NEW YORK – There is now another place where cameras could start watching you – from 30,000 feet.
New air conditioning systems on some airlines operated by American Airlines and Singapore Airlines have cameras, and are similarly on aircraft used by other carriers.
America and Singapore said on Friday that they have never implemented the cameras and have no plans to use.
However, companies that make the entertainment systems install cameras to offer future options such as a seated seat video video, according to American Airlines spokeswoman.
A traveler on Singapore recently posted a photo of the seating exhibition, and the tweet shared several quotes that drew attention to the media. First, Buzzfeed said the cameras were also on some American aircraft.
The airlines emphasized that they did not add the cameras – the makers had been incorporated into the entertainment systems. American systems are made by Panasonic, while Singapore uses Panasonic and Thales, according to flight representatives. Panasonic or Thales did not respond promptly for comments.
As they start, cameras are included in larger devices, including laptops and smart phones. The presence of cameras in aircraft recreation systems was known in flight circles at least two years ago, although it was not among the public that travel.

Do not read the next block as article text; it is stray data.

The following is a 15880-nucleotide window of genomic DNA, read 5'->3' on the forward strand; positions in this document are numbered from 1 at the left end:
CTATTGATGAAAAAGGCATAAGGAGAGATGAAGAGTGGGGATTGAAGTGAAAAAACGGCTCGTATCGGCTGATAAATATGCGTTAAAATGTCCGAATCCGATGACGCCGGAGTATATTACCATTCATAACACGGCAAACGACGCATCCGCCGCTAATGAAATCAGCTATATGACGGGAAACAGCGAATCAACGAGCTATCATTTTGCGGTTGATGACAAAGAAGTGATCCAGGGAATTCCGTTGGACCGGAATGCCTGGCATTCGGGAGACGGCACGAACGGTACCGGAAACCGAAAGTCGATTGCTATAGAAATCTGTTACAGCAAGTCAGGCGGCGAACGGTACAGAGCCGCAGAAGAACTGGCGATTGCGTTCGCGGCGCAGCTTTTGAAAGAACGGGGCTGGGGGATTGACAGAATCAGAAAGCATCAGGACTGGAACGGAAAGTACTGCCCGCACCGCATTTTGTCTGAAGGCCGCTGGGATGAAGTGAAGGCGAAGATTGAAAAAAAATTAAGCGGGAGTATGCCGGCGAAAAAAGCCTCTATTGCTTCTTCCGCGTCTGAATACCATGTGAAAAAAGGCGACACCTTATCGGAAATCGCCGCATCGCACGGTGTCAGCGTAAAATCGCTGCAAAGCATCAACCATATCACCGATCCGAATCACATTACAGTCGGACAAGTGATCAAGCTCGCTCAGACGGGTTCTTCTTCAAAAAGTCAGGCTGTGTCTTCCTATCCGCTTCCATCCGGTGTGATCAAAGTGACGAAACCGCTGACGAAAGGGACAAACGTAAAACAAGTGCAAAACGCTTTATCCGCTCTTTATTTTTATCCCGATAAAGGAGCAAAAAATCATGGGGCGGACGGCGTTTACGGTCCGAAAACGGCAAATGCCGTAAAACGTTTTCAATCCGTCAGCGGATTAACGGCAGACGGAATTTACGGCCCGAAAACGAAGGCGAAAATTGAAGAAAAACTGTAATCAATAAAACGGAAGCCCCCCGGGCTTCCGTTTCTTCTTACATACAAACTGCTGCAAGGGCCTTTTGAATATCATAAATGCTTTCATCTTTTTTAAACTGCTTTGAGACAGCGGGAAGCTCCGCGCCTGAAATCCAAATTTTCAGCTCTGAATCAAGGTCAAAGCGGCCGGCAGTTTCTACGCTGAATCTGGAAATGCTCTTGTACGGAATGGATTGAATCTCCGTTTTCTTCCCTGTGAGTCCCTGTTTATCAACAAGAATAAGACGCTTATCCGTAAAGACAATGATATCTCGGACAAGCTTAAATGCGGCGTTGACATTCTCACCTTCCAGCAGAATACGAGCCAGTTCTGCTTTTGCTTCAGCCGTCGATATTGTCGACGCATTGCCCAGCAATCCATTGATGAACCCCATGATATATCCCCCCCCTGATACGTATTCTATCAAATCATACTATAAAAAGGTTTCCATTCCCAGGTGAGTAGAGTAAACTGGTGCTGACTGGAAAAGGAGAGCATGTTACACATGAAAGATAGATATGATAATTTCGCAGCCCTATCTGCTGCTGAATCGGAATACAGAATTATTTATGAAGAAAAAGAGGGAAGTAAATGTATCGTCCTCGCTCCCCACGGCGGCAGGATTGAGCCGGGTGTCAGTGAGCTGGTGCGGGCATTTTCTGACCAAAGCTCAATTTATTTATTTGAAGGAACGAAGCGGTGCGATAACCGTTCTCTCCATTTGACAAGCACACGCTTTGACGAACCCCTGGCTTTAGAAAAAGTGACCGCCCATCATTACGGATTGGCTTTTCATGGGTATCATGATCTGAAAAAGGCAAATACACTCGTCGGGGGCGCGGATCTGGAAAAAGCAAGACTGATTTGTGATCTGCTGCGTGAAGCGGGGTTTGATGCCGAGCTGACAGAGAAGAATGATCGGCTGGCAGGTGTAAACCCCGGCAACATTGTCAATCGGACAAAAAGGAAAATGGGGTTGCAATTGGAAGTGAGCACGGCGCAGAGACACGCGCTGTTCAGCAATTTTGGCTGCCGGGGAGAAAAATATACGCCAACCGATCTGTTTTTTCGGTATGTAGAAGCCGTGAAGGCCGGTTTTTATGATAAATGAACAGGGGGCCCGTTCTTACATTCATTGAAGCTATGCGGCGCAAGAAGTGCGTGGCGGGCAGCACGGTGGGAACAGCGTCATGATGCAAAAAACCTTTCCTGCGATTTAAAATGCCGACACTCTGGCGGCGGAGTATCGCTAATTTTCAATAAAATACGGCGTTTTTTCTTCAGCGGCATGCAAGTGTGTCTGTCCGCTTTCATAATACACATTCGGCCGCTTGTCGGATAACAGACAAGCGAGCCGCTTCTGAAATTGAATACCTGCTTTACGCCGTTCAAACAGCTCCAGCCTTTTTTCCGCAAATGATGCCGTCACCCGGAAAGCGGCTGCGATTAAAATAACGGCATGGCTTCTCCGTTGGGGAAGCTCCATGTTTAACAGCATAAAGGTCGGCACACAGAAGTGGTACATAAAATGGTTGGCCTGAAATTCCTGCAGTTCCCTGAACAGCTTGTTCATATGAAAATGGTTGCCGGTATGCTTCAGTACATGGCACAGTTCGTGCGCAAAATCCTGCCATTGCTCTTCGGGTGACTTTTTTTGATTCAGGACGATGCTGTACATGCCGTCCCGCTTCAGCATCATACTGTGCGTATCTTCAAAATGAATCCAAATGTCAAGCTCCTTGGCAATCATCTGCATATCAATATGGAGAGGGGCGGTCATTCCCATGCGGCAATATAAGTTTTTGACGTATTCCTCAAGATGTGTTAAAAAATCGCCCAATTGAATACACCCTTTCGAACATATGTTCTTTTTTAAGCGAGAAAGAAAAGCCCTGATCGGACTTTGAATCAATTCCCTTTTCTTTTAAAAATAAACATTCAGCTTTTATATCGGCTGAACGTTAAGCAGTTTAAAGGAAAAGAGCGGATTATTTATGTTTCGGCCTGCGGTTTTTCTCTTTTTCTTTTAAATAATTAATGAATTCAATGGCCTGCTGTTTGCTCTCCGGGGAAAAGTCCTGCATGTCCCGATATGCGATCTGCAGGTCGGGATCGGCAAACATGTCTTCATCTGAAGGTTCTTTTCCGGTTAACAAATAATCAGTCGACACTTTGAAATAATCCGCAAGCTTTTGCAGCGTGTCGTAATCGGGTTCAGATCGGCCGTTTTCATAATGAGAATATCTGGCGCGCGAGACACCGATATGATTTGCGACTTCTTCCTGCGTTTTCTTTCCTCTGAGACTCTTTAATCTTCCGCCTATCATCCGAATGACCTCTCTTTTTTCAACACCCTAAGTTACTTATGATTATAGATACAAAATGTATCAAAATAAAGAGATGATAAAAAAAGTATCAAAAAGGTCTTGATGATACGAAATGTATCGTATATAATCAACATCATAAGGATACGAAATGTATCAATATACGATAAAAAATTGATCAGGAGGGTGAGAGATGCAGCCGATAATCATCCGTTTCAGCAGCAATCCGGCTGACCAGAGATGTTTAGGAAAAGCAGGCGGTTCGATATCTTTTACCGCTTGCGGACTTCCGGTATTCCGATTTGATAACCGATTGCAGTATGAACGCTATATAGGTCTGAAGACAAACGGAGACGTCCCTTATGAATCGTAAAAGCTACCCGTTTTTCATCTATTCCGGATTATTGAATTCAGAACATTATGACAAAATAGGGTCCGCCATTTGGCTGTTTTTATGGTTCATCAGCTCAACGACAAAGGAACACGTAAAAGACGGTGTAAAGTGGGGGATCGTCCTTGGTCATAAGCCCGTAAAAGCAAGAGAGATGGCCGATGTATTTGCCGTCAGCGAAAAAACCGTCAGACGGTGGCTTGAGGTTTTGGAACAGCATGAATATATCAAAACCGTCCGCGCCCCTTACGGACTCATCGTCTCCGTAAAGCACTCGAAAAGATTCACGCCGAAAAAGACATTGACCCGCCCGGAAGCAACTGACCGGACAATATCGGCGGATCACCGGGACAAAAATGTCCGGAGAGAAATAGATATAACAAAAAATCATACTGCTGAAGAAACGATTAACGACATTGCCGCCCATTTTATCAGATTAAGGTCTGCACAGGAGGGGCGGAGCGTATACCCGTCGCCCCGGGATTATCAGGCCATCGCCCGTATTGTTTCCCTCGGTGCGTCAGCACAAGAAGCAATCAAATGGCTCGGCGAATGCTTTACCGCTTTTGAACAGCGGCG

Seth Miller, a journalist who wrote about the issue in 2017, was of the view that equipment makers did not consider the privacy implications. There were cameras on the plane – although they were not as intrusive – and the companies took that passengers would trade their images for ease, as they did face-to-face identification in immigration checkpoints, he said.
"Now they face a blowback of a small but vocal group questioning the value of the system that is not even active," said Miller.
American Airlines spokesman Ross Feinstein said cameras were "premium economy" seats at 82 Boeing 777 and Jetbus Airbus A330-200. America has almost 1,000 aircraft.
"Cameras are a standard feature on many flight recreation systems used by multiple airlines," he said.
A spokesman for Singapore, James Boyd, said that there were cameras on 84 Airbus A350, Airbus A380 and Boeing 777 and 787s. The carrier has 117 aircraft.
Although the airlines say they have no plans to use the cameras, a Twitter user of the name Vitaly Kamluk, who fractured the camera's picture on Singapore flight, suggested that only to be Surely, the carriers should capture stickers over the lenses.
"It's likely that the cameras will not be used now," it tweeted. "But if they are wired, active, bundled with mic, it's a clear one to use on 84 aircraft and spy on passengers."